The foster care system in the United States has about 397,000 children. This number is overwhelming. It is the main reason my husband and I decided to foster instead of adopt internationally. The need in our home country is great. As I look back on the journey, I am amazed at how God used our time in Texas to build our family. We moved to Texas with a little girl that we adopted in Florida. The time had come to have another child, but I am unable to bear children due to a medical condition. That is when we decided to get our foster care license at FamilyLink.
Our first time being on the ranch and meeting the FamilyLink staff was for pre license training. I remember feeling overwhelmed. I was overwhelmed by the hours of training we needed, the challenges we were told we would encounter and the number of foster children that I met that day. I questioned God and pondered about why He had chosen us for this mission. I was excited about having more children soon, but that excitement was muddled by fear of failing as a foster parent.
The next three months were spent completing paperwork and training hours so our home could be licensed. We got our license and one week later we had our first placement. My husband received the phone call and when he told me we were high fiving, hooting and hollering. It was a three week old and she would be with us in three hours. That’s all we knew. She stayed with us for three weeks and in that short time she stole our hearts.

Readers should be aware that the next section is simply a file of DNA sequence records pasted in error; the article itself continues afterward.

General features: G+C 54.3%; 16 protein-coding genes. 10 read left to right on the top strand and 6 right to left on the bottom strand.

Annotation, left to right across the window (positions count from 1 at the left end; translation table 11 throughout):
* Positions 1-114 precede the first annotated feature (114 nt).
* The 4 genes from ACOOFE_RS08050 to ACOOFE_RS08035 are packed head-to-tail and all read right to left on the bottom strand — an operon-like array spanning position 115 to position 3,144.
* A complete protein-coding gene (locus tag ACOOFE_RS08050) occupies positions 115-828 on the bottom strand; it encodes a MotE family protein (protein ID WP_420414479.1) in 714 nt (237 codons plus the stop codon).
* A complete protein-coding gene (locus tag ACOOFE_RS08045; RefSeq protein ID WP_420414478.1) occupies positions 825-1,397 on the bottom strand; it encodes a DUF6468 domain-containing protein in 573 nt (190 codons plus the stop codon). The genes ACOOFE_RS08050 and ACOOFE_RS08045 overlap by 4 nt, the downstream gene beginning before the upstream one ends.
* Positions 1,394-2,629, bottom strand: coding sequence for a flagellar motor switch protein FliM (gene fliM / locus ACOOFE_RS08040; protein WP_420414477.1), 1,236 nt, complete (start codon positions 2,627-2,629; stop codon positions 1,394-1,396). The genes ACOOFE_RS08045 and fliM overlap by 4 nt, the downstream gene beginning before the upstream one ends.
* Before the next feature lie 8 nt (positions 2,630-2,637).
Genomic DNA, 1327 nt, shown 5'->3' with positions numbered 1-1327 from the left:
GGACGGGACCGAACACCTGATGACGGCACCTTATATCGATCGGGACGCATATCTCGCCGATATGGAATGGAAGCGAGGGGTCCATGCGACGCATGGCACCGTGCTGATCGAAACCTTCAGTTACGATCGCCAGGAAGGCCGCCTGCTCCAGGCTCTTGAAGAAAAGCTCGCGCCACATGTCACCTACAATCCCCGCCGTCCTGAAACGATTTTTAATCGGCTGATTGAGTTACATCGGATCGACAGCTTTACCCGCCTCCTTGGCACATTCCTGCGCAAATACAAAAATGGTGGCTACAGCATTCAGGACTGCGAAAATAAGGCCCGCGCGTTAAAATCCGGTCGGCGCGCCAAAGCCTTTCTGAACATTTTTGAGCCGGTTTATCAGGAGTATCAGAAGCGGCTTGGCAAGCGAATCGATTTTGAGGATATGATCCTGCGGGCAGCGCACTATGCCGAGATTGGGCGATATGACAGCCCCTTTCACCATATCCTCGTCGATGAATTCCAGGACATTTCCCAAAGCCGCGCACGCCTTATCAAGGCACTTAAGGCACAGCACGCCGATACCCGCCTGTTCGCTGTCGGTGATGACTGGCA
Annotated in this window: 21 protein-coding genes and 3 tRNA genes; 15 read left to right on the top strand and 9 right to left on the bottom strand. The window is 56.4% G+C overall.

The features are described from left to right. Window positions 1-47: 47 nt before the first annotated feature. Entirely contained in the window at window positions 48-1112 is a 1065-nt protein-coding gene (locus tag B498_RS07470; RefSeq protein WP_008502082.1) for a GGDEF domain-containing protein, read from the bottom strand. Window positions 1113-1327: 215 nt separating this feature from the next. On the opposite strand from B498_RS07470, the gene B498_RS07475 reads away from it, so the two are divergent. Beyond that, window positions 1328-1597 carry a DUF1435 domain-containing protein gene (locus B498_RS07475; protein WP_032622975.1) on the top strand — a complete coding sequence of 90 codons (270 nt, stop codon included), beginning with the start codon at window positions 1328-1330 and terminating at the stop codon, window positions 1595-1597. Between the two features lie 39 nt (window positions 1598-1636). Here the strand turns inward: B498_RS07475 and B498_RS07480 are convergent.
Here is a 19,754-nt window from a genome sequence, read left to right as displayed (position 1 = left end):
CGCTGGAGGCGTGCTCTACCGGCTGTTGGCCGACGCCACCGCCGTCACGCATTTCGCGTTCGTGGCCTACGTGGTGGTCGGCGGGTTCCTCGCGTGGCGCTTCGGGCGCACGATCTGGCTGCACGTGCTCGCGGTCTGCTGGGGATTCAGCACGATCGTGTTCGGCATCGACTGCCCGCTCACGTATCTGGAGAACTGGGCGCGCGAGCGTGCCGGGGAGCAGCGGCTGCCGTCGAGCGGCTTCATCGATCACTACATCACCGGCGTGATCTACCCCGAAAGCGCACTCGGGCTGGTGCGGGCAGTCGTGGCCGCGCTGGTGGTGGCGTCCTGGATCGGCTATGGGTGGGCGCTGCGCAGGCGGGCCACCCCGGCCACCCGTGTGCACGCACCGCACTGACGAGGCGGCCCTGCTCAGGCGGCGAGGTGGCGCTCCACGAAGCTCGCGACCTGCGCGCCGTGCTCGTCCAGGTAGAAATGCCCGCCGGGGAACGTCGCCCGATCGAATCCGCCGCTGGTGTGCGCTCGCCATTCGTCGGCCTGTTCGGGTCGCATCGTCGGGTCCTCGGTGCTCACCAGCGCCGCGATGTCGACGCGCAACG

After the first placement left, we waited a few more weeks but didn’t get any calls. The main reason was that our family of three lived in a small two-bedroom home. We moved to a larger three-bedroom duplex and updated our license. By then we were within a year of when my husband, who is in the military, was going to be reassigned to another post. We decided that because of the time constraints it would be best to only accept children that were further along in the court process. This meant we would welcome legal risk or adoptive placements. I received several emails a day with children needing adoptive homes. Our family was submitted for 32 different children. It was a cycle of receiving emails that contained bios of different children available for adoption, then deciding if our family should be submitted as a possible adoptive family. Once we were submitted we would wait weeks to hear if we were chosen. One of the emails was for a two year old and her ten month old brother. Nothing major stood out about the sibling set. However, God knew that those two children would join our family forever.